Council and EP seal agreement
By Sophie Petitjean | Wednesday 20 June 2012
The co-legislators worked out a final agreement, on 20 June, on the legislative proposals meant to remedy weaknesses identified in the EU’s pharmacovigilance system. The European Parliament and the Council settled the question of the timeframe, left in suspense at the previous day’s second three-way meeting, thus clearing the way for a first-reading agreement.
The new rules will strengthen surveillance of medicines and risk prevention in the wake of the Mediator scandal (a diabetes treatment that resulted in the death of a large number of Europeans). They oblige marketing authorisation holders to give reasons for the withdrawal of their product on safety grounds and will place more drugs on the list of products subject to additional surveillance. They supplement the pharmacovigilance rules proposed in the pharmaceuticals package, adopted in December 2010.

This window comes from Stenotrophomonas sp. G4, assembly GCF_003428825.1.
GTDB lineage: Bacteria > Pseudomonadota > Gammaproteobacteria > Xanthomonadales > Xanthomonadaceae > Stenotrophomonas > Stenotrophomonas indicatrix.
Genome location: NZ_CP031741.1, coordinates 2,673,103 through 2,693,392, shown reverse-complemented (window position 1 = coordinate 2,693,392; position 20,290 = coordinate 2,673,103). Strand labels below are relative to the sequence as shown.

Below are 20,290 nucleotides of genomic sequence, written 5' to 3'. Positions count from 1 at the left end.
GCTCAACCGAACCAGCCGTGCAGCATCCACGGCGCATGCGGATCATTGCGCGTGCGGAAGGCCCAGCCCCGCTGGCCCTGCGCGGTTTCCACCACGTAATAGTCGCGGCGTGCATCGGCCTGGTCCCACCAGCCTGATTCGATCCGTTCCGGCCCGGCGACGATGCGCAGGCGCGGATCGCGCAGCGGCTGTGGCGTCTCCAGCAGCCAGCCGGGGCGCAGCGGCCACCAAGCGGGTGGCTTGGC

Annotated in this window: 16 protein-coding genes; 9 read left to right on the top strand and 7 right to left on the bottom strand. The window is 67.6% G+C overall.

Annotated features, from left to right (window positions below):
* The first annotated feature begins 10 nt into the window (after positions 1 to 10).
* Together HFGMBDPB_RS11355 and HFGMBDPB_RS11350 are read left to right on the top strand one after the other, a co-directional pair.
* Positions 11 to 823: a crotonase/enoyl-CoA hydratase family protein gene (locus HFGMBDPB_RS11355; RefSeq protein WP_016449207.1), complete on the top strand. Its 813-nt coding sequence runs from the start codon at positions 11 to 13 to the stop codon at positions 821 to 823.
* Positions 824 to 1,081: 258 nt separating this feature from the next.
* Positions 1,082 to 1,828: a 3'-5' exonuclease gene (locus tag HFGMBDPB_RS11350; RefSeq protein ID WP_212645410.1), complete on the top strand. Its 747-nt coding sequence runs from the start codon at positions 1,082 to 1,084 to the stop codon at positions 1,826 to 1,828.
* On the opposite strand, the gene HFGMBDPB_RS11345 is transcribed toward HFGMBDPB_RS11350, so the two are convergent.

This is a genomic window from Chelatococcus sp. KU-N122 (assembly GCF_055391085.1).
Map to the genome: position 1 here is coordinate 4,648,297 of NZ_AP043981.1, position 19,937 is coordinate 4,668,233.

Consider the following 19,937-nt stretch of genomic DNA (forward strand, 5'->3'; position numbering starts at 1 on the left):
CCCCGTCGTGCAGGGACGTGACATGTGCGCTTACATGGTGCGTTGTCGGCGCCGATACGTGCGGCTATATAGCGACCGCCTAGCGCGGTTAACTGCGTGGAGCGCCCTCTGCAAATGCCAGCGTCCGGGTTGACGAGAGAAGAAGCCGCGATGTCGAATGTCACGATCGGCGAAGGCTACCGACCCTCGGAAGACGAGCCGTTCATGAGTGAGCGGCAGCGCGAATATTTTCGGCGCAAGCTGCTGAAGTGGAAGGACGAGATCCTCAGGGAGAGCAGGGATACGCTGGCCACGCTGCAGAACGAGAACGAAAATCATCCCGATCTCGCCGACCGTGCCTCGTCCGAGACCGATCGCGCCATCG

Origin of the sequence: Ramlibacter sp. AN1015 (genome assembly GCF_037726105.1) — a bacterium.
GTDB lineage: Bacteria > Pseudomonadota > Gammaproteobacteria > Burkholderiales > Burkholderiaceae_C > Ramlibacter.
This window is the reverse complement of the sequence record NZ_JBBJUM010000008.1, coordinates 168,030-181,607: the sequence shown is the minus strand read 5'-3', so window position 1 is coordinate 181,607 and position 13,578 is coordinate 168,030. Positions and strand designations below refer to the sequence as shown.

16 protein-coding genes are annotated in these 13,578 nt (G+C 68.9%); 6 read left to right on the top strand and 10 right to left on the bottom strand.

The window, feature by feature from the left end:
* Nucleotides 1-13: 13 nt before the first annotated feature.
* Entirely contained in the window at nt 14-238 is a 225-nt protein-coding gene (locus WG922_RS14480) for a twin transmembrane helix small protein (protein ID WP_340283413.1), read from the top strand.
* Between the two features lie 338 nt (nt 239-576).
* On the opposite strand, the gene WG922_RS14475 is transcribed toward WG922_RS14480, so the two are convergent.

“I am very satisfied that we have acted swiftly to the benefit of patient safety. It is vital that patients can have full confidence in the medicines they are taking. The change to the law adds further guarantees that any serious problems will be properly detected and acted upon across the EU,” said Linda McAvan (S&D, UK), Parliament’s rapporteur on pharmacovigilance. “I am very proud that the Danish Presidency has succeeded in working out new rules. Today’s agreement will help reassure patients about the safety of the medicines they take,” added Astrid Krag, Danish health minister.
The European Parliament is set to adopt the compromise officially at its September plenary session. The Council will give its formal approval in the coming months. The transposition deadline is six months for the regulation and 12 months for the directive.